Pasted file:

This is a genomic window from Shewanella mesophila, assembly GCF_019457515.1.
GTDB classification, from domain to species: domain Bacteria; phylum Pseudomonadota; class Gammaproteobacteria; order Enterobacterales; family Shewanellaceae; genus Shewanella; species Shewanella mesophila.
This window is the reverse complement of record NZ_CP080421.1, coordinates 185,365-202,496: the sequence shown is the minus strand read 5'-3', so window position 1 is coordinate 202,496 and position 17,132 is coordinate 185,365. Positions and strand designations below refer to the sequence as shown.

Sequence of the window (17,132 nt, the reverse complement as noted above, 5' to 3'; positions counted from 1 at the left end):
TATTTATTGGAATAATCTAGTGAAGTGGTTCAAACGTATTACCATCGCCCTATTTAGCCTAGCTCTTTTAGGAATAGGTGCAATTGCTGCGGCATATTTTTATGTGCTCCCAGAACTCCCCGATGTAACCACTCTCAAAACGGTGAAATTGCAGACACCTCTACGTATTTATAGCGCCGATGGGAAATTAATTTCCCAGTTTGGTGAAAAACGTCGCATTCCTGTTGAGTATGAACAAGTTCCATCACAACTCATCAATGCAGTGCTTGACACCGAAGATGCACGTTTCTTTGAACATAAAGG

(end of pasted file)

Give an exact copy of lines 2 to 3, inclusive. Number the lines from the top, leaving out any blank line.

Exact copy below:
GTDB classification, from domain to species: domain Bacteria; phylum Pseudomonadota; class Gammaproteobacteria; order Enterobacterales; family Shewanellaceae; genus Shewanella; species Shewanella mesophila.
This window is the reverse complement of record NZ_CP080421.1, coordinates 185,365-202,496: the sequence shown is the minus strand read 5'-3', so window position 1 is coordinate 202,496 and position 17,132 is coordinate 185,365. Positions and strand designations below refer to the sequence as shown.